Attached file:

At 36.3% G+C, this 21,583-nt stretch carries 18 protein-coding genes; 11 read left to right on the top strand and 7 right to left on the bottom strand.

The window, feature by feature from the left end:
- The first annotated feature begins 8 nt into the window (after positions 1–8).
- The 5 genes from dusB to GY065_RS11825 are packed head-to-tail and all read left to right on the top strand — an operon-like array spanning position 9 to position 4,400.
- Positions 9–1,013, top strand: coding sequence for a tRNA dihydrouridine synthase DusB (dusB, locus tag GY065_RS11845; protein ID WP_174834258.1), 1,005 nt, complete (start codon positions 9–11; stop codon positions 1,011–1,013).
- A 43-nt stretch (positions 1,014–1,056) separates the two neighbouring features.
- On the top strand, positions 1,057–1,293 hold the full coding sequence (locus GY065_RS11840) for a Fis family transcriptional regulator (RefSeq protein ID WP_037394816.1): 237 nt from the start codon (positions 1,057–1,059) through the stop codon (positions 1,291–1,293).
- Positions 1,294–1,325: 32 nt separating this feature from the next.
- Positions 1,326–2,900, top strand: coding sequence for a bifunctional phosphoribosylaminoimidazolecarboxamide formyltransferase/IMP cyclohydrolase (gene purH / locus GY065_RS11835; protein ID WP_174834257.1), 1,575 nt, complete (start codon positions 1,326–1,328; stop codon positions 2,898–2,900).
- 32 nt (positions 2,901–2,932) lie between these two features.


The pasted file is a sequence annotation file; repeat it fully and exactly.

At 36.3% G+C, this 21,583-nt stretch carries 18 protein-coding genes; 11 read left to right on the top strand and 7 right to left on the bottom strand.

The window, feature by feature from the left end:
- The first annotated feature begins 8 nt into the window (after positions 1–8).
- The 5 genes from dusB to GY065_RS11825 are packed head-to-tail and all read left to right on the top strand — an operon-like array spanning position 9 to position 4,400.
- Positions 9–1,013, top strand: coding sequence for a tRNA dihydrouridine synthase DusB (dusB, locus tag GY065_RS11845; protein ID WP_174834258.1), 1,005 nt, complete (start codon positions 9–11; stop codon positions 1,011–1,013).
- A 43-nt stretch (positions 1,014–1,056) separates the two neighbouring features.
- On the top strand, positions 1,057–1,293 hold the full coding sequence (locus GY065_RS11840) for a Fis family transcriptional regulator (RefSeq protein ID WP_037394816.1): 237 nt from the start codon (positions 1,057–1,059) through the stop codon (positions 1,291–1,293).
- Positions 1,294–1,325: 32 nt separating this feature from the next.
- Positions 1,326–2,900, top strand: coding sequence for a bifunctional phosphoribosylaminoimidazolecarboxamide formyltransferase/IMP cyclohydrolase (gene purH / locus GY065_RS11835; protein ID WP_174834257.1), 1,575 nt, complete (start codon positions 1,326–1,328; stop codon positions 2,898–2,900).
- 32 nt (positions 2,901–2,932) lie between these two features.